"Antikochus who?" asked Dina.
"When the Greek emperor, Alexander the Great, died, his empire was divided up. Antiochus got the region of Israel and Syria. He wanted everybody to be like the Greeks. At first, the Jews wouldn’t change their ways, so he began to make evil decrees. No more Shabbat, no more Jewish holidays, no more learning Torah."
"Unfortunately, there were Jews who began to give in. They changed their names to sound more Greek. Abraham became Gregory and Deborah became Dorothea. Their clothing began to look more and more Greek, while many Jews abandoned the ways of their forefathers. The Greeks didn’t mind letting the Jews stay alive, so long as they stopped being Jewish."
Then Danny and Dina’s jaws dropped a bit when they saw the scene of the Temple appear before them. It was beautiful. They could see the walls all around it. The inside was just stunning -- all marble and gold. There was the table that had 12 trays of bread on it, and an incense altar. Most beautiful of all, however, was the gold menorah. It stood majestically with its seven oil lamps, but none of the lamps were lit.
"Hey Dina look over there!" Danny exclaimed. "The Greek soldiers are coming into the Temple. Oh, what a mess they are making!"
"Look at that big piece of wood they’re carrying. What do you think that is?" Dina asked.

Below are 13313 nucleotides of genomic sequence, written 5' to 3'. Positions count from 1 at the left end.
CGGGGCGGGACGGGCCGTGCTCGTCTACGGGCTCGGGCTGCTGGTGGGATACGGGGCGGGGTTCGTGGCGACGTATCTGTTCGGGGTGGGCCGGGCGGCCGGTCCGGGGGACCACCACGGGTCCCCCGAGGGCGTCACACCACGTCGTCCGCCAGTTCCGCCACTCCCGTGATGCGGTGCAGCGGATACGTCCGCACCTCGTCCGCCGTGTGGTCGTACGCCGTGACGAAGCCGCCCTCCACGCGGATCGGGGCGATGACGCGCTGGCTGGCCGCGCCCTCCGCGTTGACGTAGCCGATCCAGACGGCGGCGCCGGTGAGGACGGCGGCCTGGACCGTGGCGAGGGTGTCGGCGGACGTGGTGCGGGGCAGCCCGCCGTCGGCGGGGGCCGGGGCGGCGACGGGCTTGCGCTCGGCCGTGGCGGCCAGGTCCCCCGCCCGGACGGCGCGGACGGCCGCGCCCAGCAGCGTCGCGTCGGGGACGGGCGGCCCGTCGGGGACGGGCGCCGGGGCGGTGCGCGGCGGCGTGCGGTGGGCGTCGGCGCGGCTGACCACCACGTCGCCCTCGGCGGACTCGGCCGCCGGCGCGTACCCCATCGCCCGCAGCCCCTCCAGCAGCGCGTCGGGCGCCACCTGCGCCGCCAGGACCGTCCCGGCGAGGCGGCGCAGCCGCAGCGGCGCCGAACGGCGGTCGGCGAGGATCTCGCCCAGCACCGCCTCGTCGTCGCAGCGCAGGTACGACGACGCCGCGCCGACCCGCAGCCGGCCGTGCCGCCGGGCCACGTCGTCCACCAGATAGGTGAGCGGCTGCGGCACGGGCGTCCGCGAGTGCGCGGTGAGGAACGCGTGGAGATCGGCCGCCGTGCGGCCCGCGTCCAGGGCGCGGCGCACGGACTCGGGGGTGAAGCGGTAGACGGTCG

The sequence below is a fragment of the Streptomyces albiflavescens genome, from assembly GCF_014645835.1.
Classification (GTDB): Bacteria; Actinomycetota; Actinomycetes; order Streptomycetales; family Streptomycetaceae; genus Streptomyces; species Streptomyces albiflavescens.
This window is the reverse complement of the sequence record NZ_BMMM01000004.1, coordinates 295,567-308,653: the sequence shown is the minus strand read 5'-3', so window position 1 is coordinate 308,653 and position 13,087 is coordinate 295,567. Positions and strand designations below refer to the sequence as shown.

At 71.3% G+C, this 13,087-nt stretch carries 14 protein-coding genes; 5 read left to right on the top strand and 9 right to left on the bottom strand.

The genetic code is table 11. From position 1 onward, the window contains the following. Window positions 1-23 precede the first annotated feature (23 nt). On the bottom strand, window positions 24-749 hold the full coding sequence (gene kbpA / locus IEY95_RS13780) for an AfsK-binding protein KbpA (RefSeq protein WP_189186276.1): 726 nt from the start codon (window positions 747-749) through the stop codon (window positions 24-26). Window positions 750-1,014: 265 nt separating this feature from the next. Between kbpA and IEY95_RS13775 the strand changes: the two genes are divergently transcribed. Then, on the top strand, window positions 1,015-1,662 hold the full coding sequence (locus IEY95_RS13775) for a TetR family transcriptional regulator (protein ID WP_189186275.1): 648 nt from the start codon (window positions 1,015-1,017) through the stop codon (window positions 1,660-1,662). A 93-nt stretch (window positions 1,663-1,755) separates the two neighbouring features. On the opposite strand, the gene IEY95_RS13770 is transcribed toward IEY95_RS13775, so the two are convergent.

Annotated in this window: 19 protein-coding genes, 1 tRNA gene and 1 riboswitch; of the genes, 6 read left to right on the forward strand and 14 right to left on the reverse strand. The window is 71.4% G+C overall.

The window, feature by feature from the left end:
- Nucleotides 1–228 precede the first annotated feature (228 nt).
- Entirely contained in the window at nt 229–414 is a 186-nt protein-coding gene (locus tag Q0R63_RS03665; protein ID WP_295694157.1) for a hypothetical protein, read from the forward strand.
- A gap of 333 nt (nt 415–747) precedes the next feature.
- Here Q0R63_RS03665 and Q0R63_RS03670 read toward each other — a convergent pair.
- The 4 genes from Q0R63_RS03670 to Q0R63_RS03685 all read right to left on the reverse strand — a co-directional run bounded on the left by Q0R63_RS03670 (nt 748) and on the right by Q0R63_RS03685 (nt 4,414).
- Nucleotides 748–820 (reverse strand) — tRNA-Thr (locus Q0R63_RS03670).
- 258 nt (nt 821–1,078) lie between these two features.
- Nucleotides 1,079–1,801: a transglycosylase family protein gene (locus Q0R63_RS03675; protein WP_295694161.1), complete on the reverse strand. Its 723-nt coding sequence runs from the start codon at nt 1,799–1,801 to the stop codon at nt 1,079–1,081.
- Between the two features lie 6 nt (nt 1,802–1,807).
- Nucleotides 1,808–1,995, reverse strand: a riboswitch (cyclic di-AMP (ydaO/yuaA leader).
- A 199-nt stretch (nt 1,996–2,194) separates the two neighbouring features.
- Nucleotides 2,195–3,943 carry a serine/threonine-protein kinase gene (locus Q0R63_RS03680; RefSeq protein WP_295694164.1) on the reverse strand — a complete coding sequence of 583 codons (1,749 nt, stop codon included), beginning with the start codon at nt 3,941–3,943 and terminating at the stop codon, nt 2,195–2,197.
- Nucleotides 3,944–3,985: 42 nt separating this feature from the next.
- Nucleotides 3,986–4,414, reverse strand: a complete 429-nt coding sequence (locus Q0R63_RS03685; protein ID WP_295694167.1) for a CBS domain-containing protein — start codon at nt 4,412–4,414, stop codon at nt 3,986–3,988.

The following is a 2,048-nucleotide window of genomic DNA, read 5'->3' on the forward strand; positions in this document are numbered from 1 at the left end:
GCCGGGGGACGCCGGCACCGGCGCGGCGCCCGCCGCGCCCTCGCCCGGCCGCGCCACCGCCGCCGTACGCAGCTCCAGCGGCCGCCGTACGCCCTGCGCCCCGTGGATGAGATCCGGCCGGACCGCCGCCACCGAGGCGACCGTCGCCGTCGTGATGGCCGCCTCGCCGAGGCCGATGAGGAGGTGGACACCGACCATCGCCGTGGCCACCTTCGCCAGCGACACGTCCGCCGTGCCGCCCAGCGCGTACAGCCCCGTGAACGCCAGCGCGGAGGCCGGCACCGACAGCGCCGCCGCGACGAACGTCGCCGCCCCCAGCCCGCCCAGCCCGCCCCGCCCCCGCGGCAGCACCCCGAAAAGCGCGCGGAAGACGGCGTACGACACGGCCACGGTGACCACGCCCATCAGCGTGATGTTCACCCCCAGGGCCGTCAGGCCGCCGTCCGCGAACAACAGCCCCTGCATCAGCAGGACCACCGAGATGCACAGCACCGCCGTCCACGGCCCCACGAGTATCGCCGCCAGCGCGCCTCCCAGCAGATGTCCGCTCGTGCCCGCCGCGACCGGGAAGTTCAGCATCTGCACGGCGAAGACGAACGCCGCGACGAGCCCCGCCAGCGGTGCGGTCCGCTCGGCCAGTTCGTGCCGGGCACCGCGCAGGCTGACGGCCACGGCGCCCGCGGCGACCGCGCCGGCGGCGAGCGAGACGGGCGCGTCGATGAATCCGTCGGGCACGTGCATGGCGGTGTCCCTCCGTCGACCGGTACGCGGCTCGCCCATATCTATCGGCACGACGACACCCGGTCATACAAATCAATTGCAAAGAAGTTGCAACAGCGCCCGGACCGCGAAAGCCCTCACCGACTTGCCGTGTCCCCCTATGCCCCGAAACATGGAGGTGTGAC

"That is an idol," explained Dizzy the Dreidel. "The Greeks wanted to show the Jews that Jewish beliefs were finished and out of date. Just Greek culture with its idols was allowed."
Then the scene switched to the hills of Modi’in, a Jewish city north of Jerusalem. This was the town where Matityahu ben Yochanan lived. There he was, standing with his five sons, Yochanan, Shimon, Yehuda, Eliezer and Yonatan. They were watching the group of soldiers who had just come into town.
The soldiers of Antiochus had been making their way from town to town all over Israel in order to break the spirit of the Jews. The Greeks goal was clear. Get the Jews to abandon their Jewish ways. In the center of Modi’in, they erected an idol and began building a small altar for sacrifices. They took a pig and called for the Jews to come stand in line to participate in the celebration. Unfortunately, some Jews gave in and came forward.
Then the soldiers noticed Matityahu ben Yochanan who was older than most of the other Jews and clearly a leader of the community. "Hey you, old rabbi," yelled one soldier. "Come over here. We want you to be the first one in line. If you go first, then everyone else will see that it’s okay and go after you."
"You gentiles can do whatever your king wants you to do," Matityahu said firmly in a strong voice. "However, we are Jewish and our God who is our King does not allow such abominations. We will not go against the rules of our King."
This annoyed the Greeks. The air was tense. The fear of the rest of the Jews was very great. One Jewish man couldn’t take it anymore. He felt it would be better to give in than to anger the Greeks. He stepped forward and volunteered to be the first one to do what the soldiers were commanding.